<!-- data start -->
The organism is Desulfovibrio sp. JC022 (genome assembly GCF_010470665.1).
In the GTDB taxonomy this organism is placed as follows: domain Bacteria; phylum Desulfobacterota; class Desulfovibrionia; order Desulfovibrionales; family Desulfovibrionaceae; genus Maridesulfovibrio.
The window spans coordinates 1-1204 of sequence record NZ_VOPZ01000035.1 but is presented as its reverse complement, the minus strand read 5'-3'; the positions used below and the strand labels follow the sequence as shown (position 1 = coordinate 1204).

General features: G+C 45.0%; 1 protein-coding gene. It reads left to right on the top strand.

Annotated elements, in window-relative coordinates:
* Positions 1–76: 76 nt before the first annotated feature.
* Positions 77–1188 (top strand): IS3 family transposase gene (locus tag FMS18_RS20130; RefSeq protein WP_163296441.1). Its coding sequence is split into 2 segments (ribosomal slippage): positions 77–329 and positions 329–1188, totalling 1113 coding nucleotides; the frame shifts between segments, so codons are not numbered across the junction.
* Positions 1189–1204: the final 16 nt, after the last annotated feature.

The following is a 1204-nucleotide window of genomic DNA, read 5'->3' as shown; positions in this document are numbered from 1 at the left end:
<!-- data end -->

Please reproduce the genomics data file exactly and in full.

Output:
The organism is Desulfovibrio sp. JC022 (genome assembly GCF_010470665.1).
In the GTDB taxonomy this organism is placed as follows: domain Bacteria; phylum Desulfobacterota; class Desulfovibrionia; order Desulfovibrionales; family Desulfovibrionaceae; genus Maridesulfovibrio.
The window spans coordinates 1-1204 of sequence record NZ_VOPZ01000035.1 but is presented as its reverse complement, the minus strand read 5'-3'; the positions used below and the strand labels follow the sequence as shown (position 1 = coordinate 1204).

General features: G+C 45.0%; 1 protein-coding gene. It reads left to right on the top strand.

Annotated elements, in window-relative coordinates:
* Positions 1–76: 76 nt before the first annotated feature.
* Positions 77–1188 (top strand): IS3 family transposase gene (locus tag FMS18_RS20130; RefSeq protein WP_163296441.1). Its coding sequence is split into 2 segments (ribosomal slippage): positions 77–329 and positions 329–1188, totalling 1113 coding nucleotides; the frame shifts between segments, so codons are not numbered across the junction.
* Positions 1189–1204: the final 16 nt, after the last annotated feature.

The following is a 1204-nucleotide window of genomic DNA, read 5'->3' as shown; positions in this document are numbered from 1 at the left end: